In any kind of a combustion heating system a draft which provides a constant flow of air for combustion purposes and carries the waste products of combustion away is of significant importance. Commonly the draft is based upon the fact that hot gasses are lighter in weight than cold gasses and therefore rise. Accordingly, if a gas such as air is heated at the bottom of a vertical duct (i.e., chimney flue) and a much colder air exists at the top of the duct, the heated air will rise through the duct causing a draft.

Thus, when a furnace is ignited at the bottom of a vertical chimney flue, a definite pressure differential occurs between the combustion gasses in the furnace and the relatively cold air at the top of the chimney causing a dynamic flow. This is well known and in FIG. 1 will cause damper 14 in smoke pipe 10 to open under the pressure differential tending to allow the hot gas from the furnace entering at inlet 1 l to pass through on to outlet 12 and up the chimney. Damper 14 can be adjusted in balance by weight 18 either so that it will be normally open under residual draft that exists even when the furnace is not operating or so that it remains just barely closed to open on the smallest increase in heat on the furnace side. This latter is considered to be the preferred condition since it reduces loss of warm air up the chimney when the furnace is quiescent. However, on operation of blower 38, air or flue gas is pulled through the heat exchanger through inlet passage 22 and connecting pipe 21 producing a low pressure zone on the inlet side of pipe 10. At the same time, air and/or flue gasses are forced through draft pipe 23 into the outlet side of pipe 10 increasing the pressure in the outlet side of the pipe. Thus a pressure differential is produced across damper 14 forcing the damper closed. With damper l4 closed, all flue gasses must pass through heat exchanger 20. Thus as depicted in FIG. 1, low and high pressure zones produced by the induced draft means 38 operate damper 14. Some angling of pipe 23 is desirable for efficient utilization of induced draft means 38. Since the arrangement of draft means 38 tends to affect pressure on both sides of damper 14 simultaneously, any venturi effect is unlikely. Nevertheless, pipe size relationships, angles and opening characteristics must be designed to avoid venturi action. I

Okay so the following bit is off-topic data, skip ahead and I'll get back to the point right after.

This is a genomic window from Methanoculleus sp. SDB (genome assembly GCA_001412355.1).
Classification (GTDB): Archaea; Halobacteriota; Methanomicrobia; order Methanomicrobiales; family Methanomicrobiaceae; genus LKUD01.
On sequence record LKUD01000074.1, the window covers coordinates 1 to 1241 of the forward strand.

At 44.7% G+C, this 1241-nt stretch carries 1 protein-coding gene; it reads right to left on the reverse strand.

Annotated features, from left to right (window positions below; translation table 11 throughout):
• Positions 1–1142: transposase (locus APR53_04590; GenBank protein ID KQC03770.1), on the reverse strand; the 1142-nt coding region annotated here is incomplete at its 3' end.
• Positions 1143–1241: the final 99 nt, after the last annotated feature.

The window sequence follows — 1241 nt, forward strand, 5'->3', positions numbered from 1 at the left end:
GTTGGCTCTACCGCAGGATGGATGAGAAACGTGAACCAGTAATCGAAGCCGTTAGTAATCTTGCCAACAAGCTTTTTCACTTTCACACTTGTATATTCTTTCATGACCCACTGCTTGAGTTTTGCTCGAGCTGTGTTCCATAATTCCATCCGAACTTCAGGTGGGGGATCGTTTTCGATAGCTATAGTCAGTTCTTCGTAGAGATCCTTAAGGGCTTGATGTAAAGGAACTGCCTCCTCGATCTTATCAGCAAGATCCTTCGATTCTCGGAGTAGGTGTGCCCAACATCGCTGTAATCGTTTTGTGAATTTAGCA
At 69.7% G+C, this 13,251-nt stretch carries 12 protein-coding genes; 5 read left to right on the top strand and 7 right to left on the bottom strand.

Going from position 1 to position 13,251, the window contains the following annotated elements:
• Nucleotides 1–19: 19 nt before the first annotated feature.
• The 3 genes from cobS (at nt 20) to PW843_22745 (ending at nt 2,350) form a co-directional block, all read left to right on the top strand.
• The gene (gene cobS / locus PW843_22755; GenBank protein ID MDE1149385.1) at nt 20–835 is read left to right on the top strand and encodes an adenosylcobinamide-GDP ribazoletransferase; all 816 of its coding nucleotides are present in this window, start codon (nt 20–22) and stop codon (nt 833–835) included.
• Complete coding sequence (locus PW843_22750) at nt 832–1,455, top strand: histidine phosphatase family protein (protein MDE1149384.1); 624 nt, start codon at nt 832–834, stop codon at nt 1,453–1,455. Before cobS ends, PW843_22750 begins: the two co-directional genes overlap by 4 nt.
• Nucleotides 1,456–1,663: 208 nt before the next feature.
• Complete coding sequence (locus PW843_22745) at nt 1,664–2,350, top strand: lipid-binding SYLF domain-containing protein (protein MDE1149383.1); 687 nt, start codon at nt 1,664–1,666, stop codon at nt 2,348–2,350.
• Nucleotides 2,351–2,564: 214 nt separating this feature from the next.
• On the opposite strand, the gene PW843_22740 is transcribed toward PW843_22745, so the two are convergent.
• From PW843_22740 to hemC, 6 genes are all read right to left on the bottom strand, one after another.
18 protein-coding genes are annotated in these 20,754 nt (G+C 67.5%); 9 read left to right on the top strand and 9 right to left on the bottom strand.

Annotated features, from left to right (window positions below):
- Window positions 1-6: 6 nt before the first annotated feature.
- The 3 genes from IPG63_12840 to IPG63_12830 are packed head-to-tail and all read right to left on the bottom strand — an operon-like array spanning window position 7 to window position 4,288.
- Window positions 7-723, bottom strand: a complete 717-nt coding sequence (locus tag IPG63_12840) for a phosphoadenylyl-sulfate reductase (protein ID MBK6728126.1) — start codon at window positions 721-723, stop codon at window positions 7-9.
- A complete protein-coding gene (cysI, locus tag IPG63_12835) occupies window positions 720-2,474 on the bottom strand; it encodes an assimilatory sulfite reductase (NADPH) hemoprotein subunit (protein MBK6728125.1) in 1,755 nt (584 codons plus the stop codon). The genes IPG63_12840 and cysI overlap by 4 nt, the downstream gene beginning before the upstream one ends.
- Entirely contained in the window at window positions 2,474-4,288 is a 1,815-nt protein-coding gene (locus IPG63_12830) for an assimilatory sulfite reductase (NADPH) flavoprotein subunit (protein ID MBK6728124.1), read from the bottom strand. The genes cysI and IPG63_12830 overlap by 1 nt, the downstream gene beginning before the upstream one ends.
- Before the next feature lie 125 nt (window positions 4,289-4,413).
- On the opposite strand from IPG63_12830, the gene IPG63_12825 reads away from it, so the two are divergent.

It will be recognized that other electrical or mechanical interlock means may be used to provide coaction between damper l4 and induced draft means 38. For example, the switch operating the electric motive power for induced draft means 38 may operate a solenoid actuating damper 14 from its closed to its open position. It will be recognized that this same switch during the heating season of the year would normally be interlocked with a switch operating the heating furnace or else even more desirably with a thermal switch reacting to the temperature of the smoke pipe. Additional thermostatic means could also be interconnected to avoid heat being providedin excess of a desired room temperature.